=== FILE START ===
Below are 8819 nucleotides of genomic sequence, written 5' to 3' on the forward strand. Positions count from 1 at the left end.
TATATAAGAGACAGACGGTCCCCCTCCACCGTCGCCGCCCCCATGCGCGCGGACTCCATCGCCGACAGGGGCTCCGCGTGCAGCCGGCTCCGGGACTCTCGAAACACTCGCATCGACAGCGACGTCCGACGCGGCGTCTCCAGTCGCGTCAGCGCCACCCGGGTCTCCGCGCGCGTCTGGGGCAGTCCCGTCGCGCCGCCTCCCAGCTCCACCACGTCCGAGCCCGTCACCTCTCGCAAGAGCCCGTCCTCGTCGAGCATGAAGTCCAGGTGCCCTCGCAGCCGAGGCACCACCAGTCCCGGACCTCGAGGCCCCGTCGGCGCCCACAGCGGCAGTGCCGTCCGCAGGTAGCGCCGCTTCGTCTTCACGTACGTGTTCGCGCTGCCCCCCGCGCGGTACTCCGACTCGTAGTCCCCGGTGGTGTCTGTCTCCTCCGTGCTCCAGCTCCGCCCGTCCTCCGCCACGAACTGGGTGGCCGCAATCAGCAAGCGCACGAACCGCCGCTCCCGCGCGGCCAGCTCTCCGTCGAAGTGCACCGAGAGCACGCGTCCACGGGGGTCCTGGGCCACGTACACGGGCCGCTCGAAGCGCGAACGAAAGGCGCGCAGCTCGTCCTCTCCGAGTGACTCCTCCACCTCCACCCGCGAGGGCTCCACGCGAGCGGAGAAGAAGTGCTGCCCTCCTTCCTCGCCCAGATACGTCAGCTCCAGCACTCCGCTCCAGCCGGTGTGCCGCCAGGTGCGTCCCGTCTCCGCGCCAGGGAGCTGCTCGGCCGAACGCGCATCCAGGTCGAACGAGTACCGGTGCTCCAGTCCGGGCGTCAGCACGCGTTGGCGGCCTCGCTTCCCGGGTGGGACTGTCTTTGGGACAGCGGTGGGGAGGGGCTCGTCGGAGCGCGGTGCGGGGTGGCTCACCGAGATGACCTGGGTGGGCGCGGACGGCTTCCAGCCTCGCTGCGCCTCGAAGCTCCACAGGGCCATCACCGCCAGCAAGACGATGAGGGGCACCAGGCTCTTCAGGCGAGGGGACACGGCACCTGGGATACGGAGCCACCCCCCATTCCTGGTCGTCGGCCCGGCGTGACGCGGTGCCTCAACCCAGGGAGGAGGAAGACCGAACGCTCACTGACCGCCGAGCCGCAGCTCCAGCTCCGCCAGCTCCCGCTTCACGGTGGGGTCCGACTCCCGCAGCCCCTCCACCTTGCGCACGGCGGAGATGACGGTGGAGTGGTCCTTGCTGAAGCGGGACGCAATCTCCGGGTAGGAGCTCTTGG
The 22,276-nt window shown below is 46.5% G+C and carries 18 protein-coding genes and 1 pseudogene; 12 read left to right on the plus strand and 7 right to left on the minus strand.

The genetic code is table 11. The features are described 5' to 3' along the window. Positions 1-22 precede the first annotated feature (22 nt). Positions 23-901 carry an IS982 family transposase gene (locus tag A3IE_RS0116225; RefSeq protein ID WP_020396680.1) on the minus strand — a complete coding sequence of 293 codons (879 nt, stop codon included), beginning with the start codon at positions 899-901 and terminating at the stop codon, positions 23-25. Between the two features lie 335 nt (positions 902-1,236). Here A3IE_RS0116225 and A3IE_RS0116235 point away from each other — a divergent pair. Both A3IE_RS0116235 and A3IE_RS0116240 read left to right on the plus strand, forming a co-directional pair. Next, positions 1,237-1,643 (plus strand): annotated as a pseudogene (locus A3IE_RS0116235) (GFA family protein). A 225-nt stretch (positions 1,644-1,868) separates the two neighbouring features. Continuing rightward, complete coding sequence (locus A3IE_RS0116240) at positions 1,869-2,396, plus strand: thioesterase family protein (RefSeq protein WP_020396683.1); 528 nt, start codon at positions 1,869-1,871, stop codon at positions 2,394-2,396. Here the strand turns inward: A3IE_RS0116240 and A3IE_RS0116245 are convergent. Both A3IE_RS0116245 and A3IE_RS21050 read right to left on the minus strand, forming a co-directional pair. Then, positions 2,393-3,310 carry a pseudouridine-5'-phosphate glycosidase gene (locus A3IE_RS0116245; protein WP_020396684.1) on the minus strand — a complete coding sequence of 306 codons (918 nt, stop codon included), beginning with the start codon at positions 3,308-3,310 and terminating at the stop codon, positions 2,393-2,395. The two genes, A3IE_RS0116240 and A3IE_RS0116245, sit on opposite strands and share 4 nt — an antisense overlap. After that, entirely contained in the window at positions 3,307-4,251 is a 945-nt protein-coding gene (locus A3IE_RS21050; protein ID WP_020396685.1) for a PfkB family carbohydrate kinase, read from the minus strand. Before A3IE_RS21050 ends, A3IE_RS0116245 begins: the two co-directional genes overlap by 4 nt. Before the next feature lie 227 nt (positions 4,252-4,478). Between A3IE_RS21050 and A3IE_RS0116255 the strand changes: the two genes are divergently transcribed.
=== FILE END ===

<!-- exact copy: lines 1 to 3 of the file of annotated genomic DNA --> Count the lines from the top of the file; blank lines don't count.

Below are 8819 nucleotides of genomic sequence, written 5' to 3' on the forward strand. Positions count from 1 at the left end.
TATATAAGAGACAGACGGTCCCCCTCCACCGTCGCCGCCCCCATGCGCGCGGACTCCATCGCCGACAGGGGCTCCGCGTGCAGCCGGCTCCGGGACTCTCGAAACACTCGCATCGACAGCGACGTCCGACGCGGCGTCTCCAGTCGCGTCAGCGCCACCCGGGTCTCCGCGCGCGTCTGGGGCAGTCCCGTCGCGCCGCCTCCCAGCTCCACCACGTCCGAGCCCGTCACCTCTCGCAAGAGCCCGTCCTCGTCGAGCATGAAGTCCAGGTGCCCTCGCAGCCGAGGCACCACCAGTCCCGGACCTCGAGGCCCCGTCGGCGCCCACAGCGGCAGTGCCGTCCGCAGGTAGCGCCGCTTCGTCTTCACGTACGTGTTCGCGCTGCCCCCCGCGCGGTACTCCGACTCGTAGTCCCCGGTGGTGTCTGTCTCCTCCGTGCTCCAGCTCCGCCCGTCCTCCGCCACGAACTGGGTGGCCGCAATCAGCAAGCGCACGAACCGCCGCTCCCGCGCGGCCAGCTCTCCGTCGAAGTGCACCGAGAGCACGCGTCCACGGGGGTCCTGGGCCACGTACACGGGCCGCTCGAAGCGCGAACGAAAGGCGCGCAGCTCGTCCTCTCCGAGTGACTCCTCCACCTCCACCCGCGAGGGCTCCACGCGAGCGGAGAAGAAGTGCTGCCCTCCTTCCTCGCCCAGATACGTCAGCTCCAGCACTCCGCTCCAGCCGGTGTGCCGCCAGGTGCGTCCCGTCTCCGCGCCAGGGAGCTGCTCGGCCGAACGCGCATCCAGGTCGAACGAGTACCGGTGCTCCAGTCCGGGCGTCAGCACGCGTTGGCGGCCTCGCTTCCCGGGTGGGACTGTCTTTGGGACAGCGGTGGGGAGGGGCTCGTCGGAGCGCGGTGCGGGGTGGCTCACCGAGATGACCTGGGTGGGCGCGGACGGCTTCCAGCCTCGCTGCGCCTCGAAGCTCCACAGGGCCATCACCGCCAGCAAGACGATGAGGGGCACCAGGCTCTTCAGGCGAGGGGACACGGCACCTGGGATACGGAGCCACCCCCCATTCCTGGTCGTCGGCCCGGCGTGACGCGGTGCCTCAACCCAGGGAGGAGGAAGACCGAACGCTCACTGACCGCCGAGCCGCAGCTCCAGCTCCGCCAGCTCCCGCTTCACGGTGGGGTCCGACTCCCGCAGCCCCTCCACCTTGCGCACGGCGGAGATGACGGTGGAGTGGTCCTTGCTGAAGCGGGACGCAATCTCCGGGTAGGAGCTCTTGG
The 22,276-nt window shown below is 46.5% G+C and carries 18 protein-coding genes and 1 pseudogene; 12 read left to right on the plus strand and 7 right to left on the minus strand.